Thanks for the MOME essay. Your insights as a fan and retailer are always valuable to me. The comparison to the D&Q showcase is interesting, the big difference of course being the quarterly schedule. The D&Q Showcase has released four issues in four years — MOME has had eight in two. Oliveros can do know wrong when he takes his time with something, and the Showcase books have been no exception. By its very nature, with more cartoonists per issue and a quarterly schedule, I would expect MOME to be a bit less consistent. But I’m glad you’ve noticed the improvement over the last few issues because it’s palpable to me and I’ll stack #8 up against any anthology this year. It sounds like your biggest concern with MOME lies in the serialization of certain stories, which I can tell you is a concern of mine, as well, and always a struggle to balance. Take Woodring for example: my original thought with Woodring’s story, when I first read it, was that it should be its own book, one that has nothing to do with MOME. I mean, it’s a brilliant, 45 page Woodring novella. For whatever reason, though, Jim doesn’t want to publish it as its own book in the U.S. But I felt like the story should be read, so I asked him about running it in MOME, to which he graciously agreed. I considered running the entire story in one issue, but after consulting with Jim and the other Mome artists, it was quite clear that everyone was more comfortable with running it in two chapters than in its entirety. And you know, I can live with two 20+ page chapters. That’s barely a serial.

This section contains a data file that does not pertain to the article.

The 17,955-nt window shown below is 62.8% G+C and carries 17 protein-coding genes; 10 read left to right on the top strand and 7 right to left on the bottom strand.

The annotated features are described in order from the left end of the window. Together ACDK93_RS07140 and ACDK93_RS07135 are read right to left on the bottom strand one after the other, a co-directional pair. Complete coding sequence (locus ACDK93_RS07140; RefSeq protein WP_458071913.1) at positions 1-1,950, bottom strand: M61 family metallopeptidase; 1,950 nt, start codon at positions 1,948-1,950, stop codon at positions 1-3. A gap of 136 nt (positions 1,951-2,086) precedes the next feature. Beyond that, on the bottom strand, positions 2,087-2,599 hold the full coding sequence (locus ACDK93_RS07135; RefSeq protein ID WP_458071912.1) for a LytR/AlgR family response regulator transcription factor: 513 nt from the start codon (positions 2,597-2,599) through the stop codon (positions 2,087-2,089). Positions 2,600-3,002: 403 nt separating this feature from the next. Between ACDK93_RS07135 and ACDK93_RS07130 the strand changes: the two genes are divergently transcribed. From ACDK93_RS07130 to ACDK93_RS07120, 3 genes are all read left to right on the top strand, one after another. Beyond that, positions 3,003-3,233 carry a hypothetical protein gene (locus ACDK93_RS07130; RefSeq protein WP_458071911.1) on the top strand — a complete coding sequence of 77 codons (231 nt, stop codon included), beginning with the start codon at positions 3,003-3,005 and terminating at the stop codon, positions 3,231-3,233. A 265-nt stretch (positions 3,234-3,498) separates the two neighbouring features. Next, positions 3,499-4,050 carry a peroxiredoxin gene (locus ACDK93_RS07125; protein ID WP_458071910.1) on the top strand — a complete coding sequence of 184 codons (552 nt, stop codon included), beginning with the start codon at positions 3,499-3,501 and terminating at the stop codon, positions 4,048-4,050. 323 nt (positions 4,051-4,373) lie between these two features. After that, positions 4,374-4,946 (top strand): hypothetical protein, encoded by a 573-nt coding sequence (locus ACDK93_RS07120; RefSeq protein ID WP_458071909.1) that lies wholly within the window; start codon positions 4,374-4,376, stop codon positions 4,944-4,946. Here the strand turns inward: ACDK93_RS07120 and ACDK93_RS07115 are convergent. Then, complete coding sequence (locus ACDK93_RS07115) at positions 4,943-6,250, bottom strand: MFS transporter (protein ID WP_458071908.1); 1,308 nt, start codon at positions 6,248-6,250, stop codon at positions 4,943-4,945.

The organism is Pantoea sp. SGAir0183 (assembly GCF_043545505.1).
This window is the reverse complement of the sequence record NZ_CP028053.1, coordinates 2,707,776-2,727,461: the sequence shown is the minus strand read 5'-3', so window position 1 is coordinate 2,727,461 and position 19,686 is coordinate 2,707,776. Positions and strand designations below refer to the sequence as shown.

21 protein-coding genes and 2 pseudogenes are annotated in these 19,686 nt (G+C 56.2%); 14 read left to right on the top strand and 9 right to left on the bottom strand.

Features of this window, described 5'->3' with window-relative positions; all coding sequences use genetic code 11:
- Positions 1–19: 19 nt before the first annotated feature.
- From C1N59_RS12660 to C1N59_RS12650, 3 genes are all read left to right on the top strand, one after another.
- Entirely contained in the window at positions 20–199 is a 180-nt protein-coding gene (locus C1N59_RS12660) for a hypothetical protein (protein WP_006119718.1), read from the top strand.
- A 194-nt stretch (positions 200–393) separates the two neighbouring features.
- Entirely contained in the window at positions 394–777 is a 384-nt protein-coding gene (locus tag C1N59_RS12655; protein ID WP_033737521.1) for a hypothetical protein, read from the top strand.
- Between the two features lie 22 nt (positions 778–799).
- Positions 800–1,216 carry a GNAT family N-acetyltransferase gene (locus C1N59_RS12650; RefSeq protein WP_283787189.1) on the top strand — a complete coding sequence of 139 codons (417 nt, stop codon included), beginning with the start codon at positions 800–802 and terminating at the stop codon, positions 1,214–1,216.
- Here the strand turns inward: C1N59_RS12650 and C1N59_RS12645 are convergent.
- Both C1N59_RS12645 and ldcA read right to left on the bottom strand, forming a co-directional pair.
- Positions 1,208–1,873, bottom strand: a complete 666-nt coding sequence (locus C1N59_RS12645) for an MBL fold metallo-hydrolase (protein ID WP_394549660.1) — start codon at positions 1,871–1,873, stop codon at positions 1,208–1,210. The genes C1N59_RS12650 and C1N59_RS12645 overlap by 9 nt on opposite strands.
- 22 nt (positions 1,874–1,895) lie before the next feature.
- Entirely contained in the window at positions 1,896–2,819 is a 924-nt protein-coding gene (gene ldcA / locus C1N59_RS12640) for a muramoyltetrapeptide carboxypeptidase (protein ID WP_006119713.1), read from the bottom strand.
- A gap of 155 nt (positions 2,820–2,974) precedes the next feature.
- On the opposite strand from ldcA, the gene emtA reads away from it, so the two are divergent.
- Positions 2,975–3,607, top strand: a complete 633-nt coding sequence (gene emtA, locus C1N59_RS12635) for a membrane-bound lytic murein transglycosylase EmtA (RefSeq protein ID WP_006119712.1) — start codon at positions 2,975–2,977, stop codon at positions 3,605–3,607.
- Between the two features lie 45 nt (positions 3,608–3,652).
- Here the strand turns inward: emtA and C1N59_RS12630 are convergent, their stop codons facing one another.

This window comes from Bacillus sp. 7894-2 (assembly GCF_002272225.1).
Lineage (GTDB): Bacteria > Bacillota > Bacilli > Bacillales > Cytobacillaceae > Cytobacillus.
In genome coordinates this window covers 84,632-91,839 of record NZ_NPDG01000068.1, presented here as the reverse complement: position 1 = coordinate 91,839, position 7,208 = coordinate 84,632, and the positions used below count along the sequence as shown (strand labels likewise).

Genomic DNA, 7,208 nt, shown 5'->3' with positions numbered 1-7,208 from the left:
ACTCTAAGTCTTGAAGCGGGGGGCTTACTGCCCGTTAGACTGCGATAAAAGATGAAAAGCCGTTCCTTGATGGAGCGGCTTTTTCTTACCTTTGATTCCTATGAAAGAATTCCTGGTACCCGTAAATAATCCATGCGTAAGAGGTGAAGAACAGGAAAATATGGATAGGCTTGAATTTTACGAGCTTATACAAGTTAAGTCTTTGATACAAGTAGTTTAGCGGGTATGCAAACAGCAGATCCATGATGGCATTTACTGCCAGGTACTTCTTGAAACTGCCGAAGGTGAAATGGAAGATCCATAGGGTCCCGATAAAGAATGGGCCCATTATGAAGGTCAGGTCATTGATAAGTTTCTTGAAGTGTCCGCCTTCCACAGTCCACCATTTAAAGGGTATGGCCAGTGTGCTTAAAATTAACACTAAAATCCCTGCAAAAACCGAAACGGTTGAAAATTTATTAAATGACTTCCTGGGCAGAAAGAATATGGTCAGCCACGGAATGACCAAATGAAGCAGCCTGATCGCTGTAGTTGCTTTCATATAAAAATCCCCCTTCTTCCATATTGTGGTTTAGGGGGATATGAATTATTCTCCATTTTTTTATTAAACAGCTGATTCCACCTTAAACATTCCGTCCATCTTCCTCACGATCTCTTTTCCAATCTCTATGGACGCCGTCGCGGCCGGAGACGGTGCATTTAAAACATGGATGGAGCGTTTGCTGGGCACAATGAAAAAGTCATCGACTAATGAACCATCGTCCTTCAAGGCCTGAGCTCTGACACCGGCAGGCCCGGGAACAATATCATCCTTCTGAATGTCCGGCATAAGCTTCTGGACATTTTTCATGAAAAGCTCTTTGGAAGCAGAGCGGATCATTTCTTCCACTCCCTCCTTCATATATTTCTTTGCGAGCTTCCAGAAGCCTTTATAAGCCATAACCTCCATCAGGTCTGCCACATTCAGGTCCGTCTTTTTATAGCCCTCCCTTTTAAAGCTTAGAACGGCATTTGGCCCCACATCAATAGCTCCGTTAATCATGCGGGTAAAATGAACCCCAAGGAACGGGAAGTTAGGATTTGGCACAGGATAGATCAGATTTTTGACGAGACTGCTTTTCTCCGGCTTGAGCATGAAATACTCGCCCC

You made reference to “getting behind things like AT LOOSE ENDS by Trondheim, or the serialised DAVID B stuff… I’d much, much rather each volume of MOME included the whole story from beginning to end to complete the… wholeness… of each volume on the shelf.” Which I don’t completely disagree with, especially since there actually hasn’t been any serialised David B. stuff in MOME! Every David B. story we’ve run has been run in its entirety in one issue. Issue #3 had the complete, 36 page “Armed Garden” and #4 had the complete, 31 page “Veiled Prophet.” And the idea with including those stories was precisely that they might complete the ‘wholeness’ of those issues.

    But running Trondheim or Woodring’s stories in their entirety in one issue would completely overwhelm everything else in those issues because of their length. At that point, MOME would really stray off course from what I want the anthology to be. The Trondheim story would have eaten up two thirds of an issue and not left room for much else.

    None of your notions of taking advantage of the ‘periodicalness’ are lost on me, it’s something I’ve been struggling with from the get-go, trying to mix things up while keeping things on track at the same time. #8 includes an art gallery by an artist I’ve admired for a long time named Mike Scheer, and I wrote a short intro to his work. Expect to see more non-comics features/interviews, but only so much. The focus remains comics. MOME’s quarterly deadline is its blessing and curse. It doesn’t allow for longer shorts to appear in their entirety like those in D&Q Showcase, but it does have its own unique advantages. Keep reading!

    Thanks,

    Eric

  5. Jog says:

    Koala – Yep, that’s the one.